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Missionaries from South Pacific share uniqueness of returning with hundreds of others in same situation

Judy Brock clings to a railing and Jeff Brock tries to pull her away.

A missionary couple serving in Kiribati, along with 300 missionaries from The Church of Jesus Christ of Latter-day Saints flew home on April 4 from the South Pacific island. They knew they needed to go home even though they didn’t want to, explained the couple.

Stuck in quarantine in Fiji, the couple was not expecting to return home with such short notice. Jeff and Judy Brock from Georgia said they were serving as humanitarian missionaries in Kiribati. Just before being sent home, Sister Brock went to Arizona for their son’s surgery and Elder Brock stayed in Kiribati.

Before the coronavirus pandemic became more widespread throughout the world, the Brocks had been advised by the mission president in Kiribati to come back together wherever it would be.

Sister Brock was unable to enter Kiribati because the borders were closed. She was put in quarantine in Fiji for 14 days before she could enter Kiribati. Her husband soon joined her in Fiji to comply with what the president had asked of them, with the plan of returning to Kiribati after to finish their mission.

However, they were soon told they would have to return home and left their mission early along with the rest of the missionaries returning home.

Of the missionaries returning home, Sister Brock shared parents in the airport said, “They literally did come with just clothes on their backs.”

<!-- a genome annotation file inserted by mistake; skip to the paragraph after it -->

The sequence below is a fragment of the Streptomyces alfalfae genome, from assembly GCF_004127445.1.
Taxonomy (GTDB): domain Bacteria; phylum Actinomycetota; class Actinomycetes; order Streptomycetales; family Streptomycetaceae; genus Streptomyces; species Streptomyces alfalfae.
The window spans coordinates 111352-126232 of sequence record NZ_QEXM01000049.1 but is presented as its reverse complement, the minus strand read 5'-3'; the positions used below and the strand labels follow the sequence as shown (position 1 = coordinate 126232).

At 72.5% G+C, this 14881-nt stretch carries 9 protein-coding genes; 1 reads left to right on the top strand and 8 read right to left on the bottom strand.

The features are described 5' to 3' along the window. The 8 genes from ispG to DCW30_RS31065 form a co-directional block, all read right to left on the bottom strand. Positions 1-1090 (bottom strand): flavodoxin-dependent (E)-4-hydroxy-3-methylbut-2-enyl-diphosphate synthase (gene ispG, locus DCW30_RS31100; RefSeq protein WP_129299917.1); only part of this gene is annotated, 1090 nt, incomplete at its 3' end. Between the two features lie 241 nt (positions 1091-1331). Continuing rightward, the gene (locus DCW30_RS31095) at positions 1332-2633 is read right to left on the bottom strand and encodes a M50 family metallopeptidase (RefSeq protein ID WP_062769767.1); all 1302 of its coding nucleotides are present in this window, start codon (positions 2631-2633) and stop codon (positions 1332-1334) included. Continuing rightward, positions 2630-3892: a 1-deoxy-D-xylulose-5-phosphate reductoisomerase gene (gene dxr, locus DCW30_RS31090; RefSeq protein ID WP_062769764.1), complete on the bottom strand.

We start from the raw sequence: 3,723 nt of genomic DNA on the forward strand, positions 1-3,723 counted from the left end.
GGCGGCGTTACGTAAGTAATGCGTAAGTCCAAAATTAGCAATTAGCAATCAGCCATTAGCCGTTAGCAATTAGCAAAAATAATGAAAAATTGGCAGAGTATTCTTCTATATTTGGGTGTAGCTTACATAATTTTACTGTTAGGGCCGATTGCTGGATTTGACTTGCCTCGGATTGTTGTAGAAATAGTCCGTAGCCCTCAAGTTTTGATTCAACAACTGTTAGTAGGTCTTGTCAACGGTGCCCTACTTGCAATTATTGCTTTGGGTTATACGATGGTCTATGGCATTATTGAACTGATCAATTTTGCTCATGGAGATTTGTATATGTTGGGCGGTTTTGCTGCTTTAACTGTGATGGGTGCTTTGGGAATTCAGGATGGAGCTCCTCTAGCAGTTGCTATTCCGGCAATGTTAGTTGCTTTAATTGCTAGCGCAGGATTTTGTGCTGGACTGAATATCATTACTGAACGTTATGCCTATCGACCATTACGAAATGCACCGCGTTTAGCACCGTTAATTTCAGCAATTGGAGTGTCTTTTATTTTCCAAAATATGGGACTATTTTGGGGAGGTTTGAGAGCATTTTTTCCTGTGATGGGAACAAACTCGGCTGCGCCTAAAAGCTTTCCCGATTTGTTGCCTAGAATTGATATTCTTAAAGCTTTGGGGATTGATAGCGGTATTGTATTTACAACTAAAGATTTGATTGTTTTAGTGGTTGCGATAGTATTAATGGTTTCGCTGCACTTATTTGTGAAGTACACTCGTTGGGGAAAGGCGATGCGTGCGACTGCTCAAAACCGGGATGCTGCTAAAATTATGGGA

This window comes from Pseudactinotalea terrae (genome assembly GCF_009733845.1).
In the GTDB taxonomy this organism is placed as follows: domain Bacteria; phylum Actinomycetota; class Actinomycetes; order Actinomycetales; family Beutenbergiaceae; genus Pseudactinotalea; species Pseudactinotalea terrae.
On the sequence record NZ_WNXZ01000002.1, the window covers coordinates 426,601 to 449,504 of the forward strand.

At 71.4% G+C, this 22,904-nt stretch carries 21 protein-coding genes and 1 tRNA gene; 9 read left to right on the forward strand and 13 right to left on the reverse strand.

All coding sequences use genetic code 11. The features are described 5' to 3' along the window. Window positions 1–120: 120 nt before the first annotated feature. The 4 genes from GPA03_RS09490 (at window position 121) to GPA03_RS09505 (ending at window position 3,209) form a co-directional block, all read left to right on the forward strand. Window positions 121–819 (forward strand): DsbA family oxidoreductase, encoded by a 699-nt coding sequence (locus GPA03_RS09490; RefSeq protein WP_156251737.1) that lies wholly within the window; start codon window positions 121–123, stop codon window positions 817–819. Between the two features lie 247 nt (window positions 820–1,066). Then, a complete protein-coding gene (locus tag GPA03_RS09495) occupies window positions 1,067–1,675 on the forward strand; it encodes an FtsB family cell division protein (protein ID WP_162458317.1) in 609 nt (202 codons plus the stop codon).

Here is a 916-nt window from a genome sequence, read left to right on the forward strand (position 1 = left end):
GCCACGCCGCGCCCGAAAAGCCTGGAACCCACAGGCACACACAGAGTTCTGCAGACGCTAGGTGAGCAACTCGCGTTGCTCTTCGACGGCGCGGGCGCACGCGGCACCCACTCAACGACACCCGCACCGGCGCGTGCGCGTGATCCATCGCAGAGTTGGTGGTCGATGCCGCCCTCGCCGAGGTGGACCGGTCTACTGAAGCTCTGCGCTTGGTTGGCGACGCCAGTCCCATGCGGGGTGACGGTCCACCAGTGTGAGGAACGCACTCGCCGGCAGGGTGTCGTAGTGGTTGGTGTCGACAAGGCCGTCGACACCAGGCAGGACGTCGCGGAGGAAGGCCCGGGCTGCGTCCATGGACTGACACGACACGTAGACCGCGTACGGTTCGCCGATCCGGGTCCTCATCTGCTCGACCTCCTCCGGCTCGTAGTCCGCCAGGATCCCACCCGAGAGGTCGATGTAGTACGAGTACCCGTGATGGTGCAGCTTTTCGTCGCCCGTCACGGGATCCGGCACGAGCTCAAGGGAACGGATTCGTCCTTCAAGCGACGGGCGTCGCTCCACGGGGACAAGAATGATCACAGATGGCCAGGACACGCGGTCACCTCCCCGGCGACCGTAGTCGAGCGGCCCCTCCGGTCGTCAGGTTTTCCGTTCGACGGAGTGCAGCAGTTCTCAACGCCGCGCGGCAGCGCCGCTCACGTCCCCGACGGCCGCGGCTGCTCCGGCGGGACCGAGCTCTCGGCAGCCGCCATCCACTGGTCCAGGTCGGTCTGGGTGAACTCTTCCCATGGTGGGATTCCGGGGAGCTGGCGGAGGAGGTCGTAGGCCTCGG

A joyful reunion

The Brocks said seeing missionaries reunite with each other was a joyful experience. Elder Brock described the experience as an uproar of joy and hugging.

“It was a beautiful reunion ... Imagine four groups of 300 missionaries who have known each other in some way, all experiencing very similar emotions getting together in this one place. It was emotional,” he added.

Cole Young, who served in Kiribati for seven months, was looking forward to being reunited with his sister at the Fiji airport after she had served in the Fiji Suva Mission for 17 months.

“I was just so happy ... I had been looking towards seeing her since the day she left. She is my best friend.”

Bailey Young said she was prepared to see him, but she didn’t get to. She said the Lord really did answer their prayers, but in His timing not hers.

Cole Young said, “She told me that she had been praying to see me in Fiji, and it didn’t happen. But then it did on our way home together. So, our prayers were answered, but in God’s timing.”

Humanitarian service

The Brocks said they were not allowed to proselyte because they had another calling: Finding ways to involve Church charities and bringing support to those in need.

Sister Brock said, “We can't proselyte, so we get these moments where you really get to feel the Spirit so strong, the unity, and the love. It didn’t matter your race, nationality, or culture. You could just feel an incredible amount of love.”

The Brocks pose for a picture while wearing masks.

She said not only did she feel the love from the missionaries, but also everyone who served them to get them all home. This included the flight attendants, pilot and the Fiji Prime Minister when he shared his gratitude.

“They were just as gracious to us in helping to get us home as he felt we were to get his nationals home. It was a really unifying experience,” she said.

Elder Brock explained, “We may never experience that again, flying with 300 missionaries with a common bond. It was a unique experience.”